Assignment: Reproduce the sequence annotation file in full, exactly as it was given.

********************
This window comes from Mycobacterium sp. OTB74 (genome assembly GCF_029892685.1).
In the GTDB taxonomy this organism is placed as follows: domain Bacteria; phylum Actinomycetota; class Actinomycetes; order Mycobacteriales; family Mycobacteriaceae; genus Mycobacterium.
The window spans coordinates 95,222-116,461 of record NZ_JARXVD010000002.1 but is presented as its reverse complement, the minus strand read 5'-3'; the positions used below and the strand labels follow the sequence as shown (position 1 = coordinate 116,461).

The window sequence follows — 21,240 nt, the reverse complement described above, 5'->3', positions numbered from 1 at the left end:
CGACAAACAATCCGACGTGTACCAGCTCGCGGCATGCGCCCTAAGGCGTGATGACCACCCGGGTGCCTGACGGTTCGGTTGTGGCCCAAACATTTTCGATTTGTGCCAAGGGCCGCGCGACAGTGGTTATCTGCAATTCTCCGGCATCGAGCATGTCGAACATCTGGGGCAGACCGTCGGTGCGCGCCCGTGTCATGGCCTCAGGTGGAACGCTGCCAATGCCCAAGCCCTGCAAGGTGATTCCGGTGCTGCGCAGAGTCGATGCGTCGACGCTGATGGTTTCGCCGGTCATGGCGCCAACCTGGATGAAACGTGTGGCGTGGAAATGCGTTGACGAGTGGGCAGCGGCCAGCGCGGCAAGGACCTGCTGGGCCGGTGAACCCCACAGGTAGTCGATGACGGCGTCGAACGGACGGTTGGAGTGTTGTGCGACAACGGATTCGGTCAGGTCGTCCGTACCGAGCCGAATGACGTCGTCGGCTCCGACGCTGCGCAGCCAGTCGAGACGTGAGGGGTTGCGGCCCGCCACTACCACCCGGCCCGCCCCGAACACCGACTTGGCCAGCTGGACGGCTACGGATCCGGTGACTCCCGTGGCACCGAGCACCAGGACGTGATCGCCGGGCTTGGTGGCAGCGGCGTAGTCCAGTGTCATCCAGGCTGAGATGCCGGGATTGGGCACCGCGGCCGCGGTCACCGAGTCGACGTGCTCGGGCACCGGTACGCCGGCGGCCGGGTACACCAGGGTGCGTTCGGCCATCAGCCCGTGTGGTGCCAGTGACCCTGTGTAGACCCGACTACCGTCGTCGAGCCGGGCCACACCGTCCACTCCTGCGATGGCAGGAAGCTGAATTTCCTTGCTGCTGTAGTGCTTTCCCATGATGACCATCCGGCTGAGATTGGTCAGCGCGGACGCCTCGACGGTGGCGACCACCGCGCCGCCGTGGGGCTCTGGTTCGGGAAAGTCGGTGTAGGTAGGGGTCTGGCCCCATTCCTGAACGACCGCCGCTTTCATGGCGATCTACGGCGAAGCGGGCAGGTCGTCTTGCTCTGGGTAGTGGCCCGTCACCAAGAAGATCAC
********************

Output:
This window comes from Mycobacterium sp. OTB74 (genome assembly GCF_029892685.1).
In the GTDB taxonomy this organism is placed as follows: domain Bacteria; phylum Actinomycetota; class Actinomycetes; order Mycobacteriales; family Mycobacteriaceae; genus Mycobacterium.
The window spans coordinates 95,222-116,461 of record NZ_JARXVD010000002.1 but is presented as its reverse complement, the minus strand read 5'-3'; the positions used below and the strand labels follow the sequence as shown (position 1 = coordinate 116,461).

The window sequence follows — 21,240 nt, the reverse complement described above, 5'->3', positions numbered from 1 at the left end:
CGACAAACAATCCGACGTGTACCAGCTCGCGGCATGCGCCCTAAGGCGTGATGACCACCCGGGTGCCTGACGGTTCGGTTGTGGCCCAAACATTTTCGATTTGTGCCAAGGGCCGCGCGACAGTGGTTATCTGCAATTCTCCGGCATCGAGCATGTCGAACATCTGGGGCAGACCGTCGGTGCGCGCCCGTGTCATGGCCTCAGGTGGAACGCTGCCAATGCCCAAGCCCTGCAAGGTGATTCCGGTGCTGCGCAGAGTCGATGCGTCGACGCTGATGGTTTCGCCGGTCATGGCGCCAACCTGGATGAAACGTGTGGCGTGGAAATGCGTTGACGAGTGGGCAGCGGCCAGCGCGGCAAGGACCTGCTGGGCCGGTGAACCCCACAGGTAGTCGATGACGGCGTCGAACGGACGGTTGGAGTGTTGTGCGACAACGGATTCGGTCAGGTCGTCCGTACCGAGCCGAATGACGTCGTCGGCTCCGACGCTGCGCAGCCAGTCGAGACGTGAGGGGTTGCGGCCCGCCACTACCACCCGGCCCGCCCCGAACACCGACTTGGCCAGCTGGACGGCTACGGATCCGGTGACTCCCGTGGCACCGAGCACCAGGACGTGATCGCCGGGCTTGGTGGCAGCGGCGTAGTCCAGTGTCATCCAGGCTGAGATGCCGGGATTGGGCACCGCGGCCGCGGTCACCGAGTCGACGTGCTCGGGCACCGGTACGCCGGCGGCCGGGTACACCAGGGTGCGTTCGGCCATCAGCCCGTGTGGTGCCAGTGACCCTGTGTAGACCCGACTACCGTCGTCGAGCCGGGCCACACCGTCCACTCCTGCGATGGCAGGAAGCTGAATTTCCTTGCTGCTGTAGTGCTTTCCCATGATGACCATCCGGCTGAGATTGGTCAGCGCGGACGCCTCGACGGTGGCGACCACCGCGCCGCCGTGGGGCTCTGGTTCGGGAAAGTCGGTGTAGGTAGGGGTCTGGCCCCATTCCTGAACGACCGCCGCTTTCATGGCGATCTACGGCGAAGCGGGCAGGTCGTCTTGCTCTGGGTAGTGGCCCGTCACCAAGAAGATCAC